Start the conversation
From Staff Reports
The level of outstanding commercial paper underwent its biggest weekly drop in at least seven years in the period that ended Wednesday, further evidence of how the credit crunch has shaken the financial markets.
Commercial paper is a highly flexible, unsecured, short-term loan obligation with a maturity term that typically ranges between two and 270 days. Often issued directly by a bank or company without using a broker, commercial paper enables a firm to finance its day-to-day operations and capital needs without having to worry about the natural ebb-and-flow of outstanding revenue, loans, or cash flow. But companies can fall into a liquidity crisis when a crisis of confidence makes it impossible for them to issue this kind of very short-term debt – and can even force a company to seek shelter in the bankruptcy courts.
Indeed, Tony Crescenzi, chief bond strategist for Miller Tabak & Co., described it for MarketWatch as a market “that has shown virtually no tolerance for bad credit or risky entities for more than 30 years.”
In a market note to clients, Crescenzi said the commercial paper market could shrink by as much as $300 billion – equal to the amount of commercial paper backed by mortgage loans. If that happens, it “absolutely will have a negative effect on the economy, arguably in need of offset by new liquidity from the Federal Reserve.”
But Alan Mulally, CEO of Ford Motor Co. (NYSE: F), told the Dow Jones news service this week that he doesn’t think that will be enough. He’s essentially now backing a call by Bob Nardelli – the newly appointed head of Chrysler Corp. – to stop worrying about inflation and start worrying about a recession. The bottom line: Cut interest rates.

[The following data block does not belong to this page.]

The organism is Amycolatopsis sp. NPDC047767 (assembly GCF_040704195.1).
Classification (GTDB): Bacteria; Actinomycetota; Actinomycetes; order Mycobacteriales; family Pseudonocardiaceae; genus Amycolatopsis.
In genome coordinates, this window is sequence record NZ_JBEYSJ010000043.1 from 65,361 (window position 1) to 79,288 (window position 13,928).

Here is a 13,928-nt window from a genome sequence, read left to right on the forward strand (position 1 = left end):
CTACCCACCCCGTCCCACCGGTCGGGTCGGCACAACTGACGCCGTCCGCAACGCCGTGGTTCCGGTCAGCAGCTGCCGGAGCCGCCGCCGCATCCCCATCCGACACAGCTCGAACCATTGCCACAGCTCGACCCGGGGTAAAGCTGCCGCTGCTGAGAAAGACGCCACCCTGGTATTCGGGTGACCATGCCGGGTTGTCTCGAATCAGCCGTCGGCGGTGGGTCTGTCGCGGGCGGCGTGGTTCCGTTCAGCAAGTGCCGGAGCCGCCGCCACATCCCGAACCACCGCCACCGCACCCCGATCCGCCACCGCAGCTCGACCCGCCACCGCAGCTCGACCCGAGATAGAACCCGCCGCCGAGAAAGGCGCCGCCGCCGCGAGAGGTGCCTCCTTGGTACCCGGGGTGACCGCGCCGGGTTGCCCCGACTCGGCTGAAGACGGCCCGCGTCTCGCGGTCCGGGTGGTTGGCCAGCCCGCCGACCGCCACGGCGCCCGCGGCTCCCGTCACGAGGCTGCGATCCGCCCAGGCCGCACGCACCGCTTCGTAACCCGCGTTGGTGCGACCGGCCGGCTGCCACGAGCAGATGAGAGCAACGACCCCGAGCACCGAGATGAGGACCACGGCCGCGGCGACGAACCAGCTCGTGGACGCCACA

. Asked whether he agreed with Nardelli’s call for a short-term interest-rate cut, Ford’s Mulally said this quickly widening confidence chasm was turning this from a watch for inflation into a wave of worry about a major economic downturn.
"It is a really important job to manage inflation and economic growth [but] focusing on economic growth appears to be a really important priority now," Mulally said. Everyone is right now worried about the “macro economy…especially right now in the U.S. [market] with subprime [worries] and [higher] fuel prices,” he said. “Our business is really dependent on consumer confidence.”
The Ford chief’s comments are just the latest evidence that Corporate America and much of mainstream America is starting to think that the Federal Reserve is focusing on the wrong battlefront, and that it’s allowing the housing and credit crises to spread, almost unchecked. The commercial paper market is voting the same way, it appears.
Outstanding commercial paper dropped $90.2 billion this past week after plummeting $91.1 billion the week previous, according to the U.S Federal Reserve. Commercial paper has fallen a total $181.3 billion in the past two weeks, and $144.4 billion so far this month. In the week that ended Wednesday, asset-backed commercial paper fell by $77.1 billion, following a $48.4 billion drop.
According to debt-rating agency, Fitch Ratings, a total of $891 billion is at risk because of credit agreements on asset-backed commercial paper programs. The recent fall has been driven by a 6.8% decline in asset-backed commercial paper, which represents half the commercial paper market. Investors have abandoned commercial paper, and are seeking safer positions in the confines of government debt, which has pushed the Treasury bill yields down to near-historic lows.
The three-month T-bill yield has fallen well below 4.0%, and during an intra-week situation, fell below the 3.0% mark. On Monday, the yield on the three-month T-bill fell 66 basis points to 3.09%, after dropping 125 basis points earlier in the day – a greater plunge than during the October 1987 stock market crash. The yield on the one-month Treasury bill fell 62 basis points to 2.33%, after being down 175 basis points.